I guess such reaching out to take what we want is a part of human nature. The people in these villages were hardly any different to what we continue to be today ourselves. There is definitely a reason why Mark continues to include these kinds of stories of Christ's life experience with the people who he has come to save. They all seem to be after what they can get, and not what they can give! On Sunday in my sermon, I spoke about how we often attempt to serve Christ to get saved, when the opposite is where we need to be in our lives of faith. We are already saved by Christ's sacrifice on the cross. So, we are saved to serve. And we receive from the Spirit the “yes” of faith, and faith itself, and through Christ we have forgiveness, life with God, and Salvation, all already done and complete for us. But how do you and I respond. We seem to continually come to Christ to get, instead of approaching Christ to give. When our children are at home growing up, they have a lot to give me in their lives. A house, food, warmth in the winter, cooling in the summer, allowance, "drip” (that’s cool clothes for we older folks), a car to drive, Nike shoes, and so much more, and try as we might, we work to help them understand that life is about giving, at home, and in the world. Our journey of faith is exactly the same. Churches seem to be able to offend members easily when member giving of time, talents, and resources are sought, even when the Church has been in their midst to Baptize, Commune, marry, bury, teach, provide rich worship experiences, and so much more in the Name of Christ. Yet in all of that we seem to do a lot of getting, and a lot less giving. We all probably have experienced friends who only use us, and who find it difficult to give of themselves in the relationships we have with them. That seems to be human nature with our relationship with God too. When was the last time that you actually told Christ that you love Him, and are thankful for every opportunity to serve His Gospel and Truth with people you meet in your life? I have to tell you, it is so refreshing on the prayer chain when we are able to give thanks to God for having answered our prayers, but we often do not hear when God's intervention has been received. We really just need to be mindful of all of the giving which is possible for us because we have already received so much through God's love for our lives in Jesus Christ. As I approach the ripe old age of 74 in a few months, I am giving my thanks and love to God for providing me each week that I am able to be playing the preludes and hymns, and selecting music and worship setting and hymns appropriate for the Church Year Seasons, and most especially, to offer for the good of the Gospel's work, the sermon for the day. All I have needed to continue being a servant of the Gospel has already been shared with me by my Savior and Lord, and my giving will be to continue as long as I can to proclaim my love for our Savior, and to encourage you to do the same.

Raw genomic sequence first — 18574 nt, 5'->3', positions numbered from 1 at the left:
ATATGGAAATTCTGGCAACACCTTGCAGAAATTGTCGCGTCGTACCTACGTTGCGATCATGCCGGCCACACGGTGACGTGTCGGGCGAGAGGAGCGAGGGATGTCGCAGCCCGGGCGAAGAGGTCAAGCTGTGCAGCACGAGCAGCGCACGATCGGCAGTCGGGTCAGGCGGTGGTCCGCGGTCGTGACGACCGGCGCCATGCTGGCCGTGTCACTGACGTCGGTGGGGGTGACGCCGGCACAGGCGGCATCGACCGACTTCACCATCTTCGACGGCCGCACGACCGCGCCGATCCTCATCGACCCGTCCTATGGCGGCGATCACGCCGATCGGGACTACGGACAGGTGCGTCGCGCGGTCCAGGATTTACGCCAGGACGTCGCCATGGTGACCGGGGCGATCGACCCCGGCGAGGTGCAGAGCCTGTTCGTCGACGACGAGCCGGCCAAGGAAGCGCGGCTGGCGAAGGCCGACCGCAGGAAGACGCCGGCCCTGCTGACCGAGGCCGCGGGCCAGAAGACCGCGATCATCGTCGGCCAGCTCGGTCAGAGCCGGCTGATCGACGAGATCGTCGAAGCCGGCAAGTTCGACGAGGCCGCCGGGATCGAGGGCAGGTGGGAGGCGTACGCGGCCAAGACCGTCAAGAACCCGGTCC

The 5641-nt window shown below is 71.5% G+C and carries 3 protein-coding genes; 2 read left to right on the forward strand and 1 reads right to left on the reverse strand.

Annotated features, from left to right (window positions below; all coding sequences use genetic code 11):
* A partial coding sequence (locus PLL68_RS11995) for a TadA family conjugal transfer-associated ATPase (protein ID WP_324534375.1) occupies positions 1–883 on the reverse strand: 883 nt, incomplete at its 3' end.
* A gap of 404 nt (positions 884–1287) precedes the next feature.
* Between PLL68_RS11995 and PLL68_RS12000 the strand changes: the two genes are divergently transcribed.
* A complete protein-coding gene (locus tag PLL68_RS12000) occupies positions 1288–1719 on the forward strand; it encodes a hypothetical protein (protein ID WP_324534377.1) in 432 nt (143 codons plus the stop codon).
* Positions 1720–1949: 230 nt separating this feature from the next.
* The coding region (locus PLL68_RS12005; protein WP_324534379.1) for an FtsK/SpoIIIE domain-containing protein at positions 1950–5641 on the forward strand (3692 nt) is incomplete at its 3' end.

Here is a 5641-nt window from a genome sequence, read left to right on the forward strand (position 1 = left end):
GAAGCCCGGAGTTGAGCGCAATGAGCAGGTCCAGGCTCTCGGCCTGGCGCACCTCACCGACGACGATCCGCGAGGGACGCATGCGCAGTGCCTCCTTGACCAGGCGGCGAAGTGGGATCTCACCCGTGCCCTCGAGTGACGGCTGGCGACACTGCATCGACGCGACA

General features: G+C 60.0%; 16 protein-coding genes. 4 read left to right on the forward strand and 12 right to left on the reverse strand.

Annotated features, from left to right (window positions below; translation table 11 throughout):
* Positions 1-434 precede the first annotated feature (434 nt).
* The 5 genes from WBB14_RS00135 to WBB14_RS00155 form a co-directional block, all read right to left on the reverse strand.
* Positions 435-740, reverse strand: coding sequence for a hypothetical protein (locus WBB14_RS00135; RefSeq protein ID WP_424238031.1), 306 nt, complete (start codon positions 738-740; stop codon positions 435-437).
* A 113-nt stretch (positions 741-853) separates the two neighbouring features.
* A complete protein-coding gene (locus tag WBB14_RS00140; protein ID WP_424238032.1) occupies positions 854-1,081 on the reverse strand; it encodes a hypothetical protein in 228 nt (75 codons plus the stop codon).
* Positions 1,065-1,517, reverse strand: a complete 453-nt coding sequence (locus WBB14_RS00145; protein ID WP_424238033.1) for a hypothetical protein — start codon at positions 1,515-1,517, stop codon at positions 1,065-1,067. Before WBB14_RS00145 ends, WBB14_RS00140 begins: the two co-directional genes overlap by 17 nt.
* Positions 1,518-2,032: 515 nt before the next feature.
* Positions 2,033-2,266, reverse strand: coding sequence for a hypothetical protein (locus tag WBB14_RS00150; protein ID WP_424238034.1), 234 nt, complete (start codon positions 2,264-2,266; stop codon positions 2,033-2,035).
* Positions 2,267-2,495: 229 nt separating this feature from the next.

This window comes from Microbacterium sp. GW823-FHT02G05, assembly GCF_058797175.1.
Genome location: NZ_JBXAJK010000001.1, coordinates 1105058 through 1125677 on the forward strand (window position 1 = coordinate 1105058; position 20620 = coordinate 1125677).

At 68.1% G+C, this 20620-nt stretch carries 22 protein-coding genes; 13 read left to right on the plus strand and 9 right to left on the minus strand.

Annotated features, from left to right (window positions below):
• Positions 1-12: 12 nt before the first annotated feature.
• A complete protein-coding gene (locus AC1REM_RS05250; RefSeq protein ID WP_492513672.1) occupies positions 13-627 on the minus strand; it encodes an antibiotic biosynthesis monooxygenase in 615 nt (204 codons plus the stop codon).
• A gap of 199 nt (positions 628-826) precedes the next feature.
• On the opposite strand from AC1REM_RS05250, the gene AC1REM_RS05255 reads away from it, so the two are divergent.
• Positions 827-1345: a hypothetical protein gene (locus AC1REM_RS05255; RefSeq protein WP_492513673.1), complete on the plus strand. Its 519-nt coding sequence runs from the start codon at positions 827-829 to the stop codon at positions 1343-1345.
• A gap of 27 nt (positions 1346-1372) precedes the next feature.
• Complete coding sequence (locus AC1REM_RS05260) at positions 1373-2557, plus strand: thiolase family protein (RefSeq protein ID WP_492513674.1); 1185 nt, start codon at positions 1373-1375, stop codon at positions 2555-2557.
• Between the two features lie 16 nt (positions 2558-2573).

Tomorrow we will move into chapter 7 of the Gospel of Mark.
In Christ's Love, Pastor Kim